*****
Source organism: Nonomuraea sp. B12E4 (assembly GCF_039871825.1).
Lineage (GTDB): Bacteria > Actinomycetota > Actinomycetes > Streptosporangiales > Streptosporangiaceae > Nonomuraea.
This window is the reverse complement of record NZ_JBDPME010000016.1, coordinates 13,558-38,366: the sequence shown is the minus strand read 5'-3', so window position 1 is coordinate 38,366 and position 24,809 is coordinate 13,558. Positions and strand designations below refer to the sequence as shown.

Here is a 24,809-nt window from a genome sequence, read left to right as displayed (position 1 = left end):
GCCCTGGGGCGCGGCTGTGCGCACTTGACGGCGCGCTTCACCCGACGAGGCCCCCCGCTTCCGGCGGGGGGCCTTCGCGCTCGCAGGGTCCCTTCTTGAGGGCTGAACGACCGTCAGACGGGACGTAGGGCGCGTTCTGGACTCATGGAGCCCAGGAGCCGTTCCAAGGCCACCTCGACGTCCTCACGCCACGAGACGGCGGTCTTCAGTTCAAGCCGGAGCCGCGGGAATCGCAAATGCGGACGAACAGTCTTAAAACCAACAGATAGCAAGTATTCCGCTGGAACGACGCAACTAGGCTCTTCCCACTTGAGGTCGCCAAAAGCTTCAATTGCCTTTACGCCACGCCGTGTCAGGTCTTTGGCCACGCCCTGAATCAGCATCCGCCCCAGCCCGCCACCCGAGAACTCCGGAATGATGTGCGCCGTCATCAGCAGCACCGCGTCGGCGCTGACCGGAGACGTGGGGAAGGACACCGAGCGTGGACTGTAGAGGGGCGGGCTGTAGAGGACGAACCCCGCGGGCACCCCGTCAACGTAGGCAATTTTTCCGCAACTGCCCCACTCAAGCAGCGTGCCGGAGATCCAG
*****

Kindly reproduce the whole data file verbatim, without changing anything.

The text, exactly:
Source organism: Nonomuraea sp. B12E4 (assembly GCF_039871825.1).
Lineage (GTDB): Bacteria > Actinomycetota > Actinomycetes > Streptosporangiales > Streptosporangiaceae > Nonomuraea.
This window is the reverse complement of record NZ_JBDPME010000016.1, coordinates 13,558-38,366: the sequence shown is the minus strand read 5'-3', so window position 1 is coordinate 38,366 and position 24,809 is coordinate 13,558. Positions and strand designations below refer to the sequence as shown.

Here is a 24,809-nt window from a genome sequence, read left to right as displayed (position 1 = left end):
GCCCTGGGGCGCGGCTGTGCGCACTTGACGGCGCGCTTCACCCGACGAGGCCCCCCGCTTCCGGCGGGGGGCCTTCGCGCTCGCAGGGTCCCTTCTTGAGGGCTGAACGACCGTCAGACGGGACGTAGGGCGCGTTCTGGACTCATGGAGCCCAGGAGCCGTTCCAAGGCCACCTCGACGTCCTCACGCCACGAGACGGCGGTCTTCAGTTCAAGCCGGAGCCGCGGGAATCGCAAATGCGGACGAACAGTCTTAAAACCAACAGATAGCAAGTATTCCGCTGGAACGACGCAACTAGGCTCTTCCCACTTGAGGTCGCCAAAAGCTTCAATTGCCTTTACGCCACGCCGTGTCAGGTCTTTGGCCACGCCCTGAATCAGCATCCGCCCCAGCCCGCCACCCGAGAACTCCGGAATGATGTGCGCCGTCATCAGCAGCACCGCGTCGGCGCTGACCGGAGACGTGGGGAAGGACACCGAGCGTGGACTGTAGAGGGGCGGGCTGTAGAGGACGAACCCCGCGGGCACCCCGTCAACGTAGGCAATTTTTCCGCAACTGCCCCACTCAAGCAGCGTGCCGGAGATCCAG